Do Forty-Something Gays Feel The Pressure To Be Mated?

Have Gays Started Looking For Mr. Right Instead Of Mr. Right Now?

Eyes are the window to the soul (or so they say) and on a recent trip to Seattle, I saw into some souls that started me wondering. After forty, do gay men have more desperation in their eyes than desire? Take that look off your face. I'm not saying that men over forty are no longer on the prowl or that they don't posses the ability for the come hither stare. I'm talking about something different. As I maneuvered through the big city living I once did every day (but haven't done in years), going into little cafes for lunch or stores to shop I would see men either by themselves or with a companion (usually female) and as our eyes met, instead of a look of hubba hubba, I could swear I saw something else; a look that said, "Are you him?" "Could you be the man I can settle down with and look like the Jeep ads from the late nineties?" "How fast can we go from first date to life mate?"

I'm a person who takes eye contact very seriously. I think it creates trust and shows that you're really there when someone is talking with you. I'm also a true Scorpio in that when I'm done with someone I make no eye contact whatsoever. I'm not sure if it's the feeling that the person no longer should be allowed access to my soul (through my eyes) or that I'm so disgusted that I can just no longer look at you. Whatever the reason I think people who don't make eye contact tell you quite a bit about themselves and their own insecurities.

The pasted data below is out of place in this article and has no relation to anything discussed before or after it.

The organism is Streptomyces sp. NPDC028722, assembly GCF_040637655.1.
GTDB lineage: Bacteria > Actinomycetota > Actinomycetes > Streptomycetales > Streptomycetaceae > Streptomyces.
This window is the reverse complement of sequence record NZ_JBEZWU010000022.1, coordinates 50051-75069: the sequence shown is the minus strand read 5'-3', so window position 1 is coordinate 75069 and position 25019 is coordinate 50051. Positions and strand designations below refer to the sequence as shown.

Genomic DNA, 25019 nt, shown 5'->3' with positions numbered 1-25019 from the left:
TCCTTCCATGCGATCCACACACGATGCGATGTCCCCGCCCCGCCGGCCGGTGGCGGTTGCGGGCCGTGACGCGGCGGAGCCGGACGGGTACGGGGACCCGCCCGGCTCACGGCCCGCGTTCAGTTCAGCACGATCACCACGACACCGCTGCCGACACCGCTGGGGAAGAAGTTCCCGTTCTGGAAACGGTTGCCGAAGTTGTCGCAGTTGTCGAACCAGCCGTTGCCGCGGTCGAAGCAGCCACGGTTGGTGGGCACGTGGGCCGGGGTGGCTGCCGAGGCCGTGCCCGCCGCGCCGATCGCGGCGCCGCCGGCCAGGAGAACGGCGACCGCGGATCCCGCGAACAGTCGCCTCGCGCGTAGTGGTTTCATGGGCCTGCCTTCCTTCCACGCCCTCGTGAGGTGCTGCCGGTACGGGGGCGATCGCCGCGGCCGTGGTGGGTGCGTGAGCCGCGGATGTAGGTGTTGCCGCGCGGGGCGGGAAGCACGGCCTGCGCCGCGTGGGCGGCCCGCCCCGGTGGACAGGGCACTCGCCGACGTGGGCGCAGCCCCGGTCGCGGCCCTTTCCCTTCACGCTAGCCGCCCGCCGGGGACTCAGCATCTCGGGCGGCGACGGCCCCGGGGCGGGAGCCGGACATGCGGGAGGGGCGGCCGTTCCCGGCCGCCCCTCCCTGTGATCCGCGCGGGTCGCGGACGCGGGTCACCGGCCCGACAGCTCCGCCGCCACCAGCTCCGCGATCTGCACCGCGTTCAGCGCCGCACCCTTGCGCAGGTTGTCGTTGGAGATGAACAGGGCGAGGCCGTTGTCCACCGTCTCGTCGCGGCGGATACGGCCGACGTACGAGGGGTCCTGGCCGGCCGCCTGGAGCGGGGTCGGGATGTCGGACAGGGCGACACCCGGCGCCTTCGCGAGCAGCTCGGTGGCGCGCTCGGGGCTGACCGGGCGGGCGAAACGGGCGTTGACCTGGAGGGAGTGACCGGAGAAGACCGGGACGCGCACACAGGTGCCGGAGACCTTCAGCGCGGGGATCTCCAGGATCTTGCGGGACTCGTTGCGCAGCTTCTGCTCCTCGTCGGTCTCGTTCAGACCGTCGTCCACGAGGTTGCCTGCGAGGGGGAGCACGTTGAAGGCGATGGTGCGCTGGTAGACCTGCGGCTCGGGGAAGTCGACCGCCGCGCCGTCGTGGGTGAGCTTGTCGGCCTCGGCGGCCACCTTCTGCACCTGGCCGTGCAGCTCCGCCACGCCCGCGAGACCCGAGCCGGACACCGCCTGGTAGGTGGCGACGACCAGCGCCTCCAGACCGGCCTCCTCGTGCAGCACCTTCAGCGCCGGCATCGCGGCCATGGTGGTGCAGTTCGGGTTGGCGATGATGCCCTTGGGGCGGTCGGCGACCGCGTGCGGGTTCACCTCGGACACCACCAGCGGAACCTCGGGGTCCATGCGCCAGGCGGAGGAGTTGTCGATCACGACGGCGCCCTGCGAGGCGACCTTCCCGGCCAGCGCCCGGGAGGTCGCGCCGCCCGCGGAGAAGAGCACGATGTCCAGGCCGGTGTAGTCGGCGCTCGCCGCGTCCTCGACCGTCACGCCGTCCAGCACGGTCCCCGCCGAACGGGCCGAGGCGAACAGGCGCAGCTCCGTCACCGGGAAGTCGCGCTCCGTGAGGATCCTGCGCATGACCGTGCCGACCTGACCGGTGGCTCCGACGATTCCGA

The first guy I encountered in Seattle was at a little lunch bistro. There he was, sitting at a table with a woman and as she was talking, his focus shifted from her to me. He looked to be in his late thirties (no doubt thanks to the many great skin products out there) but I've a feeling he was indeed in his forties. Now anyone who knows anything about the world at large knows that there's the three-second eye contact rule. If you make eye contact with someone and neither of you break it within three seconds (and yes, we're talking the old, "one Mississippi, two Mississippi, three Mississippi" here) then you're intrigued by one another. By five seconds you could end up in bed with the person later that day or night (whichever the case may be). But at eight seconds if it's still eye contact and no talking to one another it all turns ugly and you most likely have a stalker on your hands (or someone who never gave up in staring contests in the sixth grade). Well, with this guy, our eyes met and there were no sparks but there were at least three seconds easy and I could swear that instead of looking for sex he had a look in his eyes that I can only name as desperation. And not in a sad, hasn't had a date in three years or something desperation, I'm talking about a "by tomorrow could I be sitting with you at this table eating and having everyone look at us as the greatest gay couple since Tab Hunter and Tony Perkins?" And although I possess no psychic abilities whatsoever, I know I was right. This guy wanted to skip all the first date stuff and go right to a joint checking account and lamenting over the gay adoption process.